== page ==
Time for a change to City crest?

David Cuffley The fan who won a £10 prize for designing Norwich City's famous badge today warned Carrow Road bosses: “You won't find a better one than mine.” The Canaries have admitted that replacing the crest created by supporter Andrew Anderson 37 years ago is one of the possibilities being discussed by their “brand identity” working party.

David Cuffley

The fan who won a £10 prize for designing Norwich City's famous badge today warned Carrow Road bosses: “You won't find a better one than mine.”

The Canaries have admitted that replacing the crest created by supporter Andrew Anderson 37 years ago is one of the possibilities being discussed by their “brand identity” working party.

But the retired architect, whose design won a competition run by the then Eastern Evening News in 1971, said his artwork would be hard to beat.


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“If I had a ha'penny for every single time I've seen that badge used I would be a millionaire by now. I got £10 and two directors' box tickets for a game!” said 70-year-old Mr Anderson, who now lives at Brandesburton, near Hull, but was previously based at The Close, Norwich.

“All I will say is they will be hard pushed to beat mine because it looks good at any size, whether it's up on the back of the Barclay Stand 15 feet high, on the players' shirts, on TV or even on those tiny badges people wear about a quarter of an inch high.

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“I'll be very surprised if they get anything as good. In fact I'll bet them the £10 I won that they don't find a simpler one.

“Tell them the best of luck but they will be hard put to find a badge better than mine.”

The current badge, which first appeared on City shirts towards the end of 1972, was chosen from nearly 500 entries to the competition. It followed controversy over a badge issued as part of an Esso petrol series, which featured the Norwich coat of arms of a castle and lion, which once appeared on club blazers, rather than the traditional canary on a branch that adorned players' shirts. Geoffrey Watling, club chairman at the time, called for a new design and was one of the judges.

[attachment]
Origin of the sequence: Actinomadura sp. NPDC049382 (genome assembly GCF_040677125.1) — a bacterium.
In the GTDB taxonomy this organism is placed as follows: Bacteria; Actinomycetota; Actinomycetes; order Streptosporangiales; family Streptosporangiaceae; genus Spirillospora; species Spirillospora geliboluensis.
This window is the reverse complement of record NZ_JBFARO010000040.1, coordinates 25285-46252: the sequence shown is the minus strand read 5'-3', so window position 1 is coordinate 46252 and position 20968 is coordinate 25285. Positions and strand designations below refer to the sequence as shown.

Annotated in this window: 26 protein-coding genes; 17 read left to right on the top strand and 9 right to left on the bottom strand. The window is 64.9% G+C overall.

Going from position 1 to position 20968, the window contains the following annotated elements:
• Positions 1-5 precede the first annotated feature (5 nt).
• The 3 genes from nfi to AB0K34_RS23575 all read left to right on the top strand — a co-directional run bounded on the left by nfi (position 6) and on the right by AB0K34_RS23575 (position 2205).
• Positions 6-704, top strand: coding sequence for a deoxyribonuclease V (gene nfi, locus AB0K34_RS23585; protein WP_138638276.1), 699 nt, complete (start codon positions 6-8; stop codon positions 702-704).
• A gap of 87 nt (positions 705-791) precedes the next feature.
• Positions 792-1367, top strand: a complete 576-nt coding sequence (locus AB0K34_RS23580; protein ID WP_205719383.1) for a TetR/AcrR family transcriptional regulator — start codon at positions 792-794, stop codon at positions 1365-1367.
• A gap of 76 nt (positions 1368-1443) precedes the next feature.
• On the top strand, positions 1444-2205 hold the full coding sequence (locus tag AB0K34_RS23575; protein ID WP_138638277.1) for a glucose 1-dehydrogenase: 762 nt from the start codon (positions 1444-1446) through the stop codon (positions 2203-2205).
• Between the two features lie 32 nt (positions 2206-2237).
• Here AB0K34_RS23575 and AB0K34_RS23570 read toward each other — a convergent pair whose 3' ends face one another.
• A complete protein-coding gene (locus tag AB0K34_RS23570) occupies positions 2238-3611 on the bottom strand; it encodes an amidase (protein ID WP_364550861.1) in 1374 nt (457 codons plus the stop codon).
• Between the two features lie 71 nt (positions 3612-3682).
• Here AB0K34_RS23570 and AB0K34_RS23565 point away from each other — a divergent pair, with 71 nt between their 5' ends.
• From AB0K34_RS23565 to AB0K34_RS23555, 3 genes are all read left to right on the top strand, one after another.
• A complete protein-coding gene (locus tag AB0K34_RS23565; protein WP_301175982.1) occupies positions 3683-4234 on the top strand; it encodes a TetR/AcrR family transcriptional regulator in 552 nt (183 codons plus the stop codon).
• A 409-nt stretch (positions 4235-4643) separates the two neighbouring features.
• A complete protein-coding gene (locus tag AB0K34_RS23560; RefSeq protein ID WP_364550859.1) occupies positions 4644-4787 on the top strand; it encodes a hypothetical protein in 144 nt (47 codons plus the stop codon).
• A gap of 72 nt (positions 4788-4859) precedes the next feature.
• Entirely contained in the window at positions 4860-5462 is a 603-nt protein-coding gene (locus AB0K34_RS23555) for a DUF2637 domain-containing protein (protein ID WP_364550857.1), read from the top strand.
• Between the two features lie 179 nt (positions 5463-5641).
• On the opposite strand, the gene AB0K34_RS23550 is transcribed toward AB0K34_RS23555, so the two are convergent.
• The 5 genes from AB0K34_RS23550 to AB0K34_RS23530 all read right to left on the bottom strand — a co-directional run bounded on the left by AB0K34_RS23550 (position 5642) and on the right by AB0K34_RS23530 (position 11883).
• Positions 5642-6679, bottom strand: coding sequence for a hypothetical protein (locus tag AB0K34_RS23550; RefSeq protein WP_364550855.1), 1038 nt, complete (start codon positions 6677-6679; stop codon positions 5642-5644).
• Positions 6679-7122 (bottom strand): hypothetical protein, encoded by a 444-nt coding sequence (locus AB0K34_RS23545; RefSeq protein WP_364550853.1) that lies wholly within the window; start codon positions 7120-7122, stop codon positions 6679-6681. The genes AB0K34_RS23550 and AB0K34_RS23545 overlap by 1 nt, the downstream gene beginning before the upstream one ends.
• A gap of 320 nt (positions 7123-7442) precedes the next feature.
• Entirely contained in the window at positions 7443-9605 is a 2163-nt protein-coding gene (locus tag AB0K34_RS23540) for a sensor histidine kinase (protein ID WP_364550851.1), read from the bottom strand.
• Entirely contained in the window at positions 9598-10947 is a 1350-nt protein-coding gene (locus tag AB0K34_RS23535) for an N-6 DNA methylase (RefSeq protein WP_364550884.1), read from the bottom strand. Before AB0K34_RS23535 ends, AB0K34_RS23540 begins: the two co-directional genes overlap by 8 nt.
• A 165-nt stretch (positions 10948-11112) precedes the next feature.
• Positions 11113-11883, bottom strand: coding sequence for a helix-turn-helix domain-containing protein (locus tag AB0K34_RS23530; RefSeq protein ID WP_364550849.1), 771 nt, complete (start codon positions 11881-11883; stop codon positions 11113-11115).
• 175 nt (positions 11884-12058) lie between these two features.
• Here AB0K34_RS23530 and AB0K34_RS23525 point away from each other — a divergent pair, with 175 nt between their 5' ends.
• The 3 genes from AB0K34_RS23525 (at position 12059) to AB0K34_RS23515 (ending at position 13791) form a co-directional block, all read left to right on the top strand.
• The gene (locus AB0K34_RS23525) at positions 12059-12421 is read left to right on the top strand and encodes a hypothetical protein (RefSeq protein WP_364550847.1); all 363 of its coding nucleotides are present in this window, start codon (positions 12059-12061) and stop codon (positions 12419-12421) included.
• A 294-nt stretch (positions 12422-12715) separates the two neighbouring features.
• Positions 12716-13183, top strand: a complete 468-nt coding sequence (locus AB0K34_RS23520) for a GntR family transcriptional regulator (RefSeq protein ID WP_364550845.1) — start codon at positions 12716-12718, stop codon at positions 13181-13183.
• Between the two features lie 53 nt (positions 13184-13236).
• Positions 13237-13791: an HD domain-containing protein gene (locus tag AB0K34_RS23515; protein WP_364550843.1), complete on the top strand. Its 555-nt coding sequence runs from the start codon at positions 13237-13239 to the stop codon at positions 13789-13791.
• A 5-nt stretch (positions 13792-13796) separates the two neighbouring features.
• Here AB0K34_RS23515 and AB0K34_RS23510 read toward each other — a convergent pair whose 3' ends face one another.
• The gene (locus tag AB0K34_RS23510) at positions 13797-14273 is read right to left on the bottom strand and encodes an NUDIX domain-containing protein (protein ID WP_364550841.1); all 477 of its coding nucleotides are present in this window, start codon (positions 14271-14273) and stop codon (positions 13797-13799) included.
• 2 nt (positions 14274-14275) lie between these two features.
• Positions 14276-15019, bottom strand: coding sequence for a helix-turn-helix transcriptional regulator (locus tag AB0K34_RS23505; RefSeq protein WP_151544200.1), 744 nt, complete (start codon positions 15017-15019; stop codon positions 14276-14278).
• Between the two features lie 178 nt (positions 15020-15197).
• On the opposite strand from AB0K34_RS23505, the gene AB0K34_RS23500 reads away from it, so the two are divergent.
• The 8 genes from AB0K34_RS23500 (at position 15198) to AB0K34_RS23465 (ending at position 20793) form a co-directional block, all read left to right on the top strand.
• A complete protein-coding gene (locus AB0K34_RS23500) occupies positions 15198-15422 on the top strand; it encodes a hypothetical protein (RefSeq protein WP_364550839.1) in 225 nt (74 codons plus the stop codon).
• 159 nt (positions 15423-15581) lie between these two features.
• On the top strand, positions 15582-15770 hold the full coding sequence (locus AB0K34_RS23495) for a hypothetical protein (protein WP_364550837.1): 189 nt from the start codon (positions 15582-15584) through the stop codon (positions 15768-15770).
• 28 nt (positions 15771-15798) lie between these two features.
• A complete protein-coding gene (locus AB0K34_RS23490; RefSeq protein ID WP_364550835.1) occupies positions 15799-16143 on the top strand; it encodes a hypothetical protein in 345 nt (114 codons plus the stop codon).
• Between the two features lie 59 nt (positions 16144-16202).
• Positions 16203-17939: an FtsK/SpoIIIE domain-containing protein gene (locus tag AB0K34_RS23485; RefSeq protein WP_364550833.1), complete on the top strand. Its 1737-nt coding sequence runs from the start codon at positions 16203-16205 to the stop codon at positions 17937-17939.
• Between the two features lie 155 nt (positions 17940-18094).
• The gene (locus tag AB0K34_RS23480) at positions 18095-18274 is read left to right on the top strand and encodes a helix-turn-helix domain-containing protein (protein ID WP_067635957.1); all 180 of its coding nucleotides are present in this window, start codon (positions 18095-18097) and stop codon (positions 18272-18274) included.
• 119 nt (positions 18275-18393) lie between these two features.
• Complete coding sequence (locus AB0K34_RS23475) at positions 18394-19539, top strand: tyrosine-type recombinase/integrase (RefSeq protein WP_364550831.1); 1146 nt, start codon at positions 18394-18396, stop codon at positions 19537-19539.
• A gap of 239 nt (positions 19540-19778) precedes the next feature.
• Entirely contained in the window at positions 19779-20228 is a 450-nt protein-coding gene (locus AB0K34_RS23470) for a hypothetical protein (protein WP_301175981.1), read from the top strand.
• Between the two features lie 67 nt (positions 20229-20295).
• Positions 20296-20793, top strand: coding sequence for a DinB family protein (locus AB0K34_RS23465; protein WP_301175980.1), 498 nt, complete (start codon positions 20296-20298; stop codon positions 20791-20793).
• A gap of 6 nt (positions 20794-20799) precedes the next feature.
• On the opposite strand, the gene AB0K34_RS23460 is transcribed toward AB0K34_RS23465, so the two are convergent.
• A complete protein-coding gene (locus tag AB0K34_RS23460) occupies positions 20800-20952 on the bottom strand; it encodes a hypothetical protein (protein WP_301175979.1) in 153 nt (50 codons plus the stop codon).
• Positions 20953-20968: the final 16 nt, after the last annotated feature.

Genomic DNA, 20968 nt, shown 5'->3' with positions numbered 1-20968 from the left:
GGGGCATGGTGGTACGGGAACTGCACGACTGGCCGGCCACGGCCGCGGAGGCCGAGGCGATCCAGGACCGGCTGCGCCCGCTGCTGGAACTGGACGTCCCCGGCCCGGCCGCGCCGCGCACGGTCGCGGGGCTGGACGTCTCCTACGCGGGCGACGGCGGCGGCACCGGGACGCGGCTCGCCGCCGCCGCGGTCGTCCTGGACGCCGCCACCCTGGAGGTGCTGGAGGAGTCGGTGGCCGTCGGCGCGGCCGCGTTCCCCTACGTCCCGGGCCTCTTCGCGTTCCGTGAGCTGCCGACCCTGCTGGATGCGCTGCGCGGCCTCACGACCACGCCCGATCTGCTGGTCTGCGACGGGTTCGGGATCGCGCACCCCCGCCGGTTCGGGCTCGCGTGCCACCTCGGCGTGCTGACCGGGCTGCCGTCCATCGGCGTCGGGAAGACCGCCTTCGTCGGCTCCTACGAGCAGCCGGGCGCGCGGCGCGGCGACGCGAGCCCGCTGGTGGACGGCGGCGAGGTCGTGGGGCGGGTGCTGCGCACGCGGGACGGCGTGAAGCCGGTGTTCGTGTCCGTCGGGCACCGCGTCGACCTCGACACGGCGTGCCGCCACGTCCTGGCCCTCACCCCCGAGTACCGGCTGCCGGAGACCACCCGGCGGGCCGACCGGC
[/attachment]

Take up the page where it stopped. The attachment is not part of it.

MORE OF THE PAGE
Mr Anderson's badge, which features a canary on a ball and incorporates a stylised version of the coat of arms, has graced three Wembley finals, European ties in Munich and Milan and club tours to China, Malaysia, Scandinavia and the USA, as well as appearing on millions of documents and items of merchandise.

Andrew Cullen, City's director of sales and marketing, said the working party, which includes supporters, had to decide whether the badge promoted the club in the way they wanted.

He said: “We have no deadline for this. It's just for us to have some ideas and proposals if and when the appropriate time comes, but there's no guarantee that anything will change.

“Obviously, the badge has to reflect the heritage of the club, which goes back to 1902. And we need to do that with due care and proper consultation with stakeholders, the most important of whom are, of course, the supporters.

“The canary symbol and the yellow and green have always been constants, whatever the badge has been, and that won't change.

“But we need to have a debate over whether the badge promotes the club in the best way it can in this day and age. You have to adapt to the times.

“Another reason we're holding these discussions is that we need to be vigilant over our Intellectual Property rights in the changing world of new media.

“More people out there are latching on to football club brands and when our club marketing and brand is used, we need to make sure that people know that it has been endorsed by the football club.”

A badge featuring a canary sitting on a branch first appeared on City shirts in the early 1920s, but vanished for about 20 years until it was revived in the late 1940s, until it was replaced by the 1971 version.

Fans voiced their concern over the possible change.

Kathy Blake, secretary of Norwich City Independent Supporters' Association, said: “I'm a bit of a traditionalist, so I think it should be left as it is. I'm all in favour of coming up with other ways of promoting the club, but don't change the basics. You often find that things get changed, and then they get changed back a few years later.”

Alex Warren, of Waveney Yellows, said: “I would say, leave it alone. I cannot see what could be achieved by changing it. If there was some financial gain to be had from it, then it might be different. But it's history, and I would not like to see it changed.”

Other clubs to have introduced new badges in recent years include Fulham, Arsenal and Aston Villa.

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